Klassen: Feeder market experiences mixed tone

(Photo courtesy Canada Beef Inc.)

Compared to last week, western Canadian yearling prices traded $3-$5 on either side of unchanged. Auction market volumes are growing in Saskatchewan and Manitoba; however, central Alberta prices held a definite premium of $8-$10 over the eastern Prairie regions. Ontario orders are starting to surface in Manitoba but prices were out of reach with Alberta feedlots’ interest in the western Prairies. Alberta packers were buying fed cattle in the range of $139 to $141 last week. Negative feeding margins are having little effect on yearling prices, although calves are down about $12 on average from the fall of 2018.

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Comments from buyers reflect that higher-quality cattle are demanding a premium as overall supplies are down from last year. Many farmers are planning to background their calves, given the sharp year-over-year decline in barley prices. On the flip side, Lethbridge barley in the range of $210-$215 per tonne is a breath of fresh air after reaching highs of $300 per tonne earlier in summer.

Once again, central Alberta prices were the highest in the country last week, with red white-face medium-frame lower-flesh steers weighing just under 900 lbs. dropping the gavel at $186; larger-frame lower-flesh Angus-blended steers averaging 810 lbs. were sold for $200. In Manitoba, larger-frame Charolais heifers averaging 850 lbs. were valued at $178 while a larger group of tan mixed steers weighing just under 800 lbs. reached up to $196.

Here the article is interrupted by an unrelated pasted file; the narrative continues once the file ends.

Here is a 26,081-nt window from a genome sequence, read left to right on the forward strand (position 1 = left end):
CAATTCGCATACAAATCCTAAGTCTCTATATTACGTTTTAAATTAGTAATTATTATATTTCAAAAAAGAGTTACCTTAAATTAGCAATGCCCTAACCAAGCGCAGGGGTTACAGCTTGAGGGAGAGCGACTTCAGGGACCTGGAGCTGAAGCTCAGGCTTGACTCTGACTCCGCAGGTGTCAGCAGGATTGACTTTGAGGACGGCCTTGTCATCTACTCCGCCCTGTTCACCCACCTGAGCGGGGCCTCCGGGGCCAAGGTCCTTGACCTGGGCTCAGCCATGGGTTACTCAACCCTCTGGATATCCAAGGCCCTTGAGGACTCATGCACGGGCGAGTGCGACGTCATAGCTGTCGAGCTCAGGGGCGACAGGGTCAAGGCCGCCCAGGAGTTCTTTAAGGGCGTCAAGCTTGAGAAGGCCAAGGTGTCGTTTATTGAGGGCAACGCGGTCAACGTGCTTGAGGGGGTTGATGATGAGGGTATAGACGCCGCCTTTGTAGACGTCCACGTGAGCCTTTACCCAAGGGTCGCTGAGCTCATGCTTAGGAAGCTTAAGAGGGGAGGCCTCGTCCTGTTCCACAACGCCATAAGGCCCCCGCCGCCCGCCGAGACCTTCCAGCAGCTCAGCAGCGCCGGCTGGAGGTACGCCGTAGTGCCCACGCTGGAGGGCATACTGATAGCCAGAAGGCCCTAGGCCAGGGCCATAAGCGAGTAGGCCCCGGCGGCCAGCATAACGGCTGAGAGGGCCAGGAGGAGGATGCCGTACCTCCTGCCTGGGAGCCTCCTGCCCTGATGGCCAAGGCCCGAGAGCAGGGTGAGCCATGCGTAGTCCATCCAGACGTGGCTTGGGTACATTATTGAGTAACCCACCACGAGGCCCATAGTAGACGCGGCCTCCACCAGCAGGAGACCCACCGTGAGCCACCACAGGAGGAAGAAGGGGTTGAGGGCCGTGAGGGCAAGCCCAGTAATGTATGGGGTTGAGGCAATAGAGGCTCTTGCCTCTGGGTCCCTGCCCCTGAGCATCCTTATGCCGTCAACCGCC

We’re starting to see more calves come on stream and prices for 500- to 650-lb. feeders were relatively flat across the Prairies. However, the market is not well established. In southern Alberta, mixed steers weighing 510 lbs. were quoted at $225; red mixed steers weighing 575 lbs. were valued at $216. In southeastern Saskatchewan, 560-lb. mixed steers were quoted at $214.

April live cattle futures are trading near contract lows of US$110, down from the contract highs earlier in April near US$127. Western Canadian yearlings cannot stay near 52-week highs with weakness in the deferred fed cattle market.

— Jerry Klassen manages the Canadian office of Swiss-based grain trader GAP SA Grains and Produits Ltd. and is president and founder of Resilient Capital, specializing in proprietary commodity futures trading and market analysis. Jerry consults with feedlots on risk management and writes a weekly cattle market commentary. He can be reached at 204-504-8339 or via his website at ResilCapital.com.

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